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All the Trouble You Need: A Novel Paperback – February 25, 2003


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Product Details

  • Paperback: 213 pages
  • Publisher: Washington Square Press; Reprint edition (February 25, 2003)
  • Language: English
  • ISBN-10: 0743422392
  • ISBN-13: 978-0743422390
  • Product Dimensions: 0.5 x 5.6 x 8.4 inches
  • Shipping Weight: 7.2 ounces (View shipping rates and policies)
  • Average Customer Review: 4.6 out of 5 stars  See all reviews (9 customer reviews)
  • Amazon Best Sellers Rank: #4,577,845 in Books (See Top 100 in Books)

Editorial Reviews

From Publishers Weekly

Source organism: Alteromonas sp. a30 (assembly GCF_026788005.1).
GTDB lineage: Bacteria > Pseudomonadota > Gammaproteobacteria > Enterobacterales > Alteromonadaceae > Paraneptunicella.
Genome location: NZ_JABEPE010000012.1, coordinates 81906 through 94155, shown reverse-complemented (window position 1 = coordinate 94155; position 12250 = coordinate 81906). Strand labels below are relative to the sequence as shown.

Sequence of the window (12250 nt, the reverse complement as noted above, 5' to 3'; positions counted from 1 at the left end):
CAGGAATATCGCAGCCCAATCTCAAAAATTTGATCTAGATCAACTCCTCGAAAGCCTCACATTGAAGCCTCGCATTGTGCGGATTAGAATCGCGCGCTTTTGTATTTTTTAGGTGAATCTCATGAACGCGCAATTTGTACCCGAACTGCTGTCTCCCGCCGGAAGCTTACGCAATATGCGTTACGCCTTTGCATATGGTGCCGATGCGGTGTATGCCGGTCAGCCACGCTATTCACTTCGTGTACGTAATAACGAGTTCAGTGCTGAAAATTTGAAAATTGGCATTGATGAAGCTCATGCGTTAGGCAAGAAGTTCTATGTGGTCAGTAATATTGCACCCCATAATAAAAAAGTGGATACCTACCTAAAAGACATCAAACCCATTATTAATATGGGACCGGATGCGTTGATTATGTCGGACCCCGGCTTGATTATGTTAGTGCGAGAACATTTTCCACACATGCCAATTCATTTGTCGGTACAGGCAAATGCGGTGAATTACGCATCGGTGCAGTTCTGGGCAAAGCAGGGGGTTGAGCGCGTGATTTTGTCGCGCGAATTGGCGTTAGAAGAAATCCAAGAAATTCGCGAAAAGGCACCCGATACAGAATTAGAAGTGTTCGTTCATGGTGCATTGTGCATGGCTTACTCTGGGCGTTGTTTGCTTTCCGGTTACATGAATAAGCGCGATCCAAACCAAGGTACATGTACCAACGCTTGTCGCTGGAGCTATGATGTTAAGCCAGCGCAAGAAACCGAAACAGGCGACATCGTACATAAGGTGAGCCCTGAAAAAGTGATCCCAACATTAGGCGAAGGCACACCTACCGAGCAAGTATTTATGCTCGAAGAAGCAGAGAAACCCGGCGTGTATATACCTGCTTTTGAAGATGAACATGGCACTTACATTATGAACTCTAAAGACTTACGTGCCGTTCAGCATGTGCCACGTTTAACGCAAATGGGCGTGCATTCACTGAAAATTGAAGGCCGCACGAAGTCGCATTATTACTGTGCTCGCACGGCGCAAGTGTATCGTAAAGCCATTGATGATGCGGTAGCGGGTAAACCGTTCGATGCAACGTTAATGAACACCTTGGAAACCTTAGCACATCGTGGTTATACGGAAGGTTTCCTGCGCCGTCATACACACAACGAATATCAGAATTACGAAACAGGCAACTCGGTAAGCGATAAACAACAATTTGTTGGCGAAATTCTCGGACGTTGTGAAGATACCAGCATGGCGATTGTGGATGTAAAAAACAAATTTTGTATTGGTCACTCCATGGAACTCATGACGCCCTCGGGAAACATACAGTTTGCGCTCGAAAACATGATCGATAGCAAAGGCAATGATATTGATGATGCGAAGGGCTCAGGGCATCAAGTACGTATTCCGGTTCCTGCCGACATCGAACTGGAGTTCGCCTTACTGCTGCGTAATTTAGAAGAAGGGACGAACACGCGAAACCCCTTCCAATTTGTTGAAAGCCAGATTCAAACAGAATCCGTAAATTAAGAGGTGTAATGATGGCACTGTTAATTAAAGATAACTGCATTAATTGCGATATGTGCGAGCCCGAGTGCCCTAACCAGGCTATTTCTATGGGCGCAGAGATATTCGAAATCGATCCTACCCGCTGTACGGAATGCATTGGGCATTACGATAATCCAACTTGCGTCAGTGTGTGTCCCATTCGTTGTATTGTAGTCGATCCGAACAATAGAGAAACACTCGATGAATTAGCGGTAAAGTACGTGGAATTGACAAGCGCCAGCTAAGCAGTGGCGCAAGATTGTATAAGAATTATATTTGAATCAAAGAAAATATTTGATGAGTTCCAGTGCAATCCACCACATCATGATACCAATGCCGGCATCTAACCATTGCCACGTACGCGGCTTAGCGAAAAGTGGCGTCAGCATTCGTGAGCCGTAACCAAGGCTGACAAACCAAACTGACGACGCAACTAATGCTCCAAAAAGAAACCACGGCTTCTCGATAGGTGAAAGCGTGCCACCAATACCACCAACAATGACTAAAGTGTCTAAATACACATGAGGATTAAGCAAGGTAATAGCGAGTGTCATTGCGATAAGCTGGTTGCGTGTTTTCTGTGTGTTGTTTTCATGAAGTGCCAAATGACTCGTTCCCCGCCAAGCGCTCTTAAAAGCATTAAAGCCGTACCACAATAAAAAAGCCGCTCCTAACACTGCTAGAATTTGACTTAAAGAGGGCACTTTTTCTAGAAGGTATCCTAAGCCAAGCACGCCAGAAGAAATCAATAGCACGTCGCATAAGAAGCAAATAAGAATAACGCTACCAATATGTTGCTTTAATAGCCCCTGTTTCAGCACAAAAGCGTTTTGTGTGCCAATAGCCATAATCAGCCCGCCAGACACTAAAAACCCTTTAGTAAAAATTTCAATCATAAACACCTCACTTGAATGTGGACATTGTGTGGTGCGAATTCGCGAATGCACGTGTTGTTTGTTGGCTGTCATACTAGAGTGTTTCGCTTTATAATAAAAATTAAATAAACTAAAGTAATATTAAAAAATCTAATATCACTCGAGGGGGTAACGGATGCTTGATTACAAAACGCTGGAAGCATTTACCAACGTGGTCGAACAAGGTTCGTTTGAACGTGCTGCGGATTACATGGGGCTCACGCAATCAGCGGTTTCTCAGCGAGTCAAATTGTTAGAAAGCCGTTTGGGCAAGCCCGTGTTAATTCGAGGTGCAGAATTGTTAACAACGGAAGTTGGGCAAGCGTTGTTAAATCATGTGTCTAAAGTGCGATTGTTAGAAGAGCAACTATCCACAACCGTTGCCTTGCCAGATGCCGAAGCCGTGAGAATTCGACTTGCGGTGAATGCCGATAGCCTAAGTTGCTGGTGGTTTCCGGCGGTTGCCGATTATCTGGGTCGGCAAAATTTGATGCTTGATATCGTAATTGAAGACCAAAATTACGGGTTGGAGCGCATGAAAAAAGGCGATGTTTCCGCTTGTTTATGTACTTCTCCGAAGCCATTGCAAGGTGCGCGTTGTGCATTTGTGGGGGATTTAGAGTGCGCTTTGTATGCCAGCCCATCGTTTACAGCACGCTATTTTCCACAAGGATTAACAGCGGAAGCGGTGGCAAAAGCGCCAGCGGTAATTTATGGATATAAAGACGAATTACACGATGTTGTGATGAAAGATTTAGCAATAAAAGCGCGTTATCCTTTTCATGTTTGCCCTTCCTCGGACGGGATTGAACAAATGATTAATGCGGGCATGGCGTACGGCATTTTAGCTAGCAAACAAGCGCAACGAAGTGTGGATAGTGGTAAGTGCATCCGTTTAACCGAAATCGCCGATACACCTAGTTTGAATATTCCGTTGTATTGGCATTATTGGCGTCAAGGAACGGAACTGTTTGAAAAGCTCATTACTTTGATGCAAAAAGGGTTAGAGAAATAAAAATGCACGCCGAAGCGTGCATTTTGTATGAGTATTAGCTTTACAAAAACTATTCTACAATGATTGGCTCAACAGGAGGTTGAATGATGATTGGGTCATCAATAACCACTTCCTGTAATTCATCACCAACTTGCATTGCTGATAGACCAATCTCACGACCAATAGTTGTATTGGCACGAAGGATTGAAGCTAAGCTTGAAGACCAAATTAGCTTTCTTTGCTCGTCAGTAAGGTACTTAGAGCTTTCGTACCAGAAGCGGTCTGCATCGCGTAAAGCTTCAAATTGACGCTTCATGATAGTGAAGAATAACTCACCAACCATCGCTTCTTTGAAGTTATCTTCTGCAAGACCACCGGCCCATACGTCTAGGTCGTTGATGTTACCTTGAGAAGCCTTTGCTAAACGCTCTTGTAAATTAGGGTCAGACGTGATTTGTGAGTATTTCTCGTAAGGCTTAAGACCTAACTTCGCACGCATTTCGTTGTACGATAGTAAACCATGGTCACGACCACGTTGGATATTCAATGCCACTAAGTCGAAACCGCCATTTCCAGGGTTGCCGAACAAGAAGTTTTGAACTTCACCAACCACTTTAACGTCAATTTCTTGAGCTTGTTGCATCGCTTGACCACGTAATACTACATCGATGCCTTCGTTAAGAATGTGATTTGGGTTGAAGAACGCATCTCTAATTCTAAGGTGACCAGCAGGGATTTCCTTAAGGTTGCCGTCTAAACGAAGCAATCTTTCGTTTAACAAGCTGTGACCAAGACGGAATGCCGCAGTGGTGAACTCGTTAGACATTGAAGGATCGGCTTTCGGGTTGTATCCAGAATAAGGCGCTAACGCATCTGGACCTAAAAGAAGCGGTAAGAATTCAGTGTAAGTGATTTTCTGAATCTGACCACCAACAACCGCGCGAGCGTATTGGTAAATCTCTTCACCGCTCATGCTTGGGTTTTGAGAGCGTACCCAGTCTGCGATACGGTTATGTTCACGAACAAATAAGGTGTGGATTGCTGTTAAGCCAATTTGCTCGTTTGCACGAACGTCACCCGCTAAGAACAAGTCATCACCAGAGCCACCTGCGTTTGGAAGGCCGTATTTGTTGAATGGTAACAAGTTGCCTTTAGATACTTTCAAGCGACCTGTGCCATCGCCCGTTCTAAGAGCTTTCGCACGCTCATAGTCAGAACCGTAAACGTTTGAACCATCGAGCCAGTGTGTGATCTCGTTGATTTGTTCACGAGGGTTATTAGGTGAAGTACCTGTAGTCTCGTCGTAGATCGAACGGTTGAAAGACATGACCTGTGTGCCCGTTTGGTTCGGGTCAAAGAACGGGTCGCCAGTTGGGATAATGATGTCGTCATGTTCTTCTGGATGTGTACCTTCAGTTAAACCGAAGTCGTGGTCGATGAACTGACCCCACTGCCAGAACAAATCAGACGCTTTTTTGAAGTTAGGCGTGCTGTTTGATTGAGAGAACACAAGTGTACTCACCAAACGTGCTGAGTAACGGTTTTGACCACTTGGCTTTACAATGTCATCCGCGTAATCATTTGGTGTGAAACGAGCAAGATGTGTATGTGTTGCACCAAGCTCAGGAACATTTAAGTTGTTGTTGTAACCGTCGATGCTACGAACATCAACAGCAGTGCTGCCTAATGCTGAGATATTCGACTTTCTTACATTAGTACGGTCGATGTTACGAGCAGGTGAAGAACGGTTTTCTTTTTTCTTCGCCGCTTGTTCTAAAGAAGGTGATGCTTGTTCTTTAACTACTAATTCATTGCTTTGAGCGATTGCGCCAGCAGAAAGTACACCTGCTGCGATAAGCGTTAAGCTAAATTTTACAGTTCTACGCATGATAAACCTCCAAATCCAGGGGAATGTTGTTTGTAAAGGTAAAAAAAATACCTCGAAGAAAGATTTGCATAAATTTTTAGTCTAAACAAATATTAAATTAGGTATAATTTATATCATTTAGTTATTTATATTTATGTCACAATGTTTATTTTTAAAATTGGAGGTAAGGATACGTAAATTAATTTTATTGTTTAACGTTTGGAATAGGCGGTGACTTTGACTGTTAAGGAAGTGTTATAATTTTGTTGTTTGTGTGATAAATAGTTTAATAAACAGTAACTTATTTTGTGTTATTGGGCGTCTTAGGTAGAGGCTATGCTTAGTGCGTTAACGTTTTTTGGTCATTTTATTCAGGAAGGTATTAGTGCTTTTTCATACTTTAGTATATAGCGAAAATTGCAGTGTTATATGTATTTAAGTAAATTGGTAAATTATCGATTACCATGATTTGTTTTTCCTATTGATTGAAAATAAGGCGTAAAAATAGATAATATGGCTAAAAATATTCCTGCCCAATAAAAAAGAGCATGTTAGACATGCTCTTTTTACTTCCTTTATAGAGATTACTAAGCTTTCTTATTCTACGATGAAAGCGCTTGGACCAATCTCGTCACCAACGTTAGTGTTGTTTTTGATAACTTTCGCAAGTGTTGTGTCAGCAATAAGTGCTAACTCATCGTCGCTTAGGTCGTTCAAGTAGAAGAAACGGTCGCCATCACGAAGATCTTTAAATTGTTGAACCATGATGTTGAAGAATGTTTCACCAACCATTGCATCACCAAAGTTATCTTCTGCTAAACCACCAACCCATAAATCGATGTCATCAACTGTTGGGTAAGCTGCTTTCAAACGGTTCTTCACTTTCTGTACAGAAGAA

A young black college instructor finds himself enmeshed in an over-the-top romantic triangle in Tervalon's latest, a fast-moving but shallow look at the California dating scene from an African-American perspective. Randy 28-year-old English teacher Jordan Davis opens the novel with a visit to his libidinous friend Mary to satisfy his carnal appetites. But Mary is merely an appetizer for the two main romantic coursesTrisha Bell, a sexy but chaste African-American woman, and Daphne Daniels, a lovely but troubled multiracial student in Jordan's course on Japanese literature. Trisha's demand for marriage and commitment cools Jordan's libido considerably, but he finds a willing partner in the exotic Daphne, until her violent, abusive husband suddenly surfaces. The situation turns bizarre when Trisha arranges to meet Daphne; later, she tries to shelter Daphne from her sadistic spouse. A pregnancy adds further complications as Jordan tries to choose between two beguiling women. Unfortunately, Tervalon doesn't adequately explore Jordan's moral and emotional quandary and lets events glide to easy conclusions. Tervalon (Dead Above Ground) is at his best when he's documenting Jordan's struggles to make the transition from the L.A. ghetto to the rich, elitist college culture of Santa Barbara, and the scenes in which Jordan has to steer clear of the local police as he arranges his dating and academic life are particularly effective. The dating chapters are entertaining, but Tervalon's inability to develop his characters and get beneath the surface of their desire for an idealized, fairy-tale relationship makes his novel feel slick and superficial.